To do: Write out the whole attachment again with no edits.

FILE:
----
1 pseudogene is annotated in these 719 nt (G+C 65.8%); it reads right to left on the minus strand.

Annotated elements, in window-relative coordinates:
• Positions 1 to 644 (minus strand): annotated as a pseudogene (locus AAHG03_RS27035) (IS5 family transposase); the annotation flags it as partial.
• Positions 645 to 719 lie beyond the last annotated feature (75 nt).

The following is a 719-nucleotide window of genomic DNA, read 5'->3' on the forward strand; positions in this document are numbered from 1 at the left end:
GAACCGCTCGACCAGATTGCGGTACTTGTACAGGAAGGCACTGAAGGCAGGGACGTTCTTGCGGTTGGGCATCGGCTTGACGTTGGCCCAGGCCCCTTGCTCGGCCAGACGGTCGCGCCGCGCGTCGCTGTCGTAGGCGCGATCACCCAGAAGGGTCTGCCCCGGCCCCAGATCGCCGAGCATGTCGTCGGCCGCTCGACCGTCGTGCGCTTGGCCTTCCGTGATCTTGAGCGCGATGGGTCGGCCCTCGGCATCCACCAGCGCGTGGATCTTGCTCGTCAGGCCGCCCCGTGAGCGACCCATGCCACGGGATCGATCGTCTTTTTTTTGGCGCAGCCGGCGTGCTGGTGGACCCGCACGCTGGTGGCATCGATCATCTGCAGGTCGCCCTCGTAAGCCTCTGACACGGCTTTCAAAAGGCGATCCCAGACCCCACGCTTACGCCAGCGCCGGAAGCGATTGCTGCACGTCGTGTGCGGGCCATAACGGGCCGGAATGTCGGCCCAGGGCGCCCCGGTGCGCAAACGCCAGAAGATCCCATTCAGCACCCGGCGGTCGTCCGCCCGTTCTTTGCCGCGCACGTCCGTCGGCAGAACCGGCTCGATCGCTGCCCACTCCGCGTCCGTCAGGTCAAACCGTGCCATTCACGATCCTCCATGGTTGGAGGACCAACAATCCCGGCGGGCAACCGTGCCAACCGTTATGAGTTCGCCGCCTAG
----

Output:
1 pseudogene is annotated in these 719 nt (G+C 65.8%); it reads right to left on the minus strand.

Annotated elements, in window-relative coordinates:
• Positions 1 to 644 (minus strand): annotated as a pseudogene (locus AAHG03_RS27035) (IS5 family transposase); the annotation flags it as partial.
• Positions 645 to 719 lie beyond the last annotated feature (75 nt).

The following is a 719-nucleotide window of genomic DNA, read 5'->3' on the forward strand; positions in this document are numbered from 1 at the left end:
GAACCGCTCGACCAGATTGCGGTACTTGTACAGGAAGGCACTGAAGGCAGGGACGTTCTTGCGGTTGGGCATCGGCTTGACGTTGGCCCAGGCCCCTTGCTCGGCCAGACGGTCGCGCCGCGCGTCGCTGTCGTAGGCGCGATCACCCAGAAGGGTCTGCCCCGGCCCCAGATCGCCGAGCATGTCGTCGGCCGCTCGACCGTCGTGCGCTTGGCCTTCCGTGATCTTGAGCGCGATGGGTCGGCCCTCGGCATCCACCAGCGCGTGGATCTTGCTCGTCAGGCCGCCCCGTGAGCGACCCATGCCACGGGATCGATCGTCTTTTTTTTGGCGCAGCCGGCGTGCTGGTGGACCCGCACGCTGGTGGCATCGATCATCTGCAGGTCGCCCTCGTAAGCCTCTGACACGGCTTTCAAAAGGCGATCCCAGACCCCACGCTTACGCCAGCGCCGGAAGCGATTGCTGCACGTCGTGTGCGGGCCATAACGGGCCGGAATGTCGGCCCAGGGCGCCCCGGTGCGCAAACGCCAGAAGATCCCATTCAGCACCCGGCGGTCGTCCGCCCGTTCTTTGCCGCGCACGTCCGTCGGCAGAACCGGCTCGATCGCTGCCCACTCCGCGTCCGTCAGGTCAAACCGTGCCATTCACGATCCTCCATGGTTGGAGGACCAACAATCCCGGCGGGCAACCGTGCCAACCGTTATGAGTTCGCCGCCTAG